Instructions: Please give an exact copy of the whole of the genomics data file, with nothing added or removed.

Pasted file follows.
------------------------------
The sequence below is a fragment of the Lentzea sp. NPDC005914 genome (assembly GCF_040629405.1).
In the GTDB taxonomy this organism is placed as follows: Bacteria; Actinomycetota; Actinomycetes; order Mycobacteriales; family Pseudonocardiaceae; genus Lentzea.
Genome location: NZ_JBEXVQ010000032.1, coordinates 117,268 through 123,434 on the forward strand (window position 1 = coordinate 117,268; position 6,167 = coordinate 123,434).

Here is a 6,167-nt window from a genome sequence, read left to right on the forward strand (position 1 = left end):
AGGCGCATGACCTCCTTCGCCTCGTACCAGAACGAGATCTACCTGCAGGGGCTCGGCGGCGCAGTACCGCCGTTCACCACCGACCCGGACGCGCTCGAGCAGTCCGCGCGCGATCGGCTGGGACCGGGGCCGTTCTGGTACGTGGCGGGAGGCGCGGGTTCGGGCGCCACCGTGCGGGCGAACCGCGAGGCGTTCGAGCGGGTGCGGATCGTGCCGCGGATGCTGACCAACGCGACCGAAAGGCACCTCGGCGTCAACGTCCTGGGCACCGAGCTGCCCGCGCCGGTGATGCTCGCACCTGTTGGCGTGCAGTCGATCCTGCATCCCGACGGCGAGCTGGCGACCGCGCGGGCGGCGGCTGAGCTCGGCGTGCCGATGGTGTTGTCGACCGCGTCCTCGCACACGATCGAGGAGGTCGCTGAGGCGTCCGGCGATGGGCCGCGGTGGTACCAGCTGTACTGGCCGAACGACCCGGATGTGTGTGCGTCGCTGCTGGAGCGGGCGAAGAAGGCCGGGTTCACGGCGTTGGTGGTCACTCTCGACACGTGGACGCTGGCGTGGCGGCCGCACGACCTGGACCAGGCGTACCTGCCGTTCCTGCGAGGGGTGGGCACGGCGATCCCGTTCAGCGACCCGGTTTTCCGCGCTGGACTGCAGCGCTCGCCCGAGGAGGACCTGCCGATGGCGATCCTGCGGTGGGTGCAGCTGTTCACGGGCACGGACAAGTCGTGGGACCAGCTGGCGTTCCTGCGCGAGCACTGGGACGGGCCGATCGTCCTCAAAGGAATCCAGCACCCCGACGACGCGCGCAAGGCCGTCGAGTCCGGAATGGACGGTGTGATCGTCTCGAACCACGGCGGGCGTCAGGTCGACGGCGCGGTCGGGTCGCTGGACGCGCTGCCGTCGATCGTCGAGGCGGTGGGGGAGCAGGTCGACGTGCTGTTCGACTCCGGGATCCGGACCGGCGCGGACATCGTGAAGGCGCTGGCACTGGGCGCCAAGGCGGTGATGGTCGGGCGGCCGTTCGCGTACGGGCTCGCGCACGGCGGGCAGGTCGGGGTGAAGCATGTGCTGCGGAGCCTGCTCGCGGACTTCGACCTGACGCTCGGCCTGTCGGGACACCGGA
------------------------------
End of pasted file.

The sequence below is a fragment of the Lentzea sp. NPDC005914 genome (assembly GCF_040629405.1).
In the GTDB taxonomy this organism is placed as follows: Bacteria; Actinomycetota; Actinomycetes; order Mycobacteriales; family Pseudonocardiaceae; genus Lentzea.
Genome location: NZ_JBEXVQ010000032.1, coordinates 117,268 through 123,434 on the forward strand (window position 1 = coordinate 117,268; position 6,167 = coordinate 123,434).

Here is a 6,167-nt window from a genome sequence, read left to right on the forward strand (position 1 = left end):
AGGCGCATGACCTCCTTCGCCTCGTACCAGAACGAGATCTACCTGCAGGGGCTCGGCGGCGCAGTACCGCCGTTCACCACCGACCCGGACGCGCTCGAGCAGTCCGCGCGCGATCGGCTGGGACCGGGGCCGTTCTGGTACGTGGCGGGAGGCGCGGGTTCGGGCGCCACCGTGCGGGCGAACCGCGAGGCGTTCGAGCGGGTGCGGATCGTGCCGCGGATGCTGACCAACGCGACCGAAAGGCACCTCGGCGTCAACGTCCTGGGCACCGAGCTGCCCGCGCCGGTGATGCTCGCACCTGTTGGCGTGCAGTCGATCCTGCATCCCGACGGCGAGCTGGCGACCGCGCGGGCGGCGGCTGAGCTCGGCGTGCCGATGGTGTTGTCGACCGCGTCCTCGCACACGATCGAGGAGGTCGCTGAGGCGTCCGGCGATGGGCCGCGGTGGTACCAGCTGTACTGGCCGAACGACCCGGATGTGTGTGCGTCGCTGCTGGAGCGGGCGAAGAAGGCCGGGTTCACGGCGTTGGTGGTCACTCTCGACACGTGGACGCTGGCGTGGCGGCCGCACGACCTGGACCAGGCGTACCTGCCGTTCCTGCGAGGGGTGGGCACGGCGATCCCGTTCAGCGACCCGGTTTTCCGCGCTGGACTGCAGCGCTCGCCCGAGGAGGACCTGCCGATGGCGATCCTGCGGTGGGTGCAGCTGTTCACGGGCACGGACAAGTCGTGGGACCAGCTGGCGTTCCTGCGCGAGCACTGGGACGGGCCGATCGTCCTCAAAGGAATCCAGCACCCCGACGACGCGCGCAAGGCCGTCGAGTCCGGAATGGACGGTGTGATCGTCTCGAACCACGGCGGGCGTCAGGTCGACGGCGCGGTCGGGTCGCTGGACGCGCTGCCGTCGATCGTCGAGGCGGTGGGGGAGCAGGTCGACGTGCTGTTCGACTCCGGGATCCGGACCGGCGCGGACATCGTGAAGGCGCTGGCACTGGGCGCCAAGGCGGTGATGGTCGGGCGGCCGTTCGCGTACGGGCTCGCGCACGGCGGGCAGGTCGGGGTGAAGCATGTGCTGCGGAGCCTGCTCGCGGACTTCGACCTGACGCTCGGCCTGTCGGGACACCGGA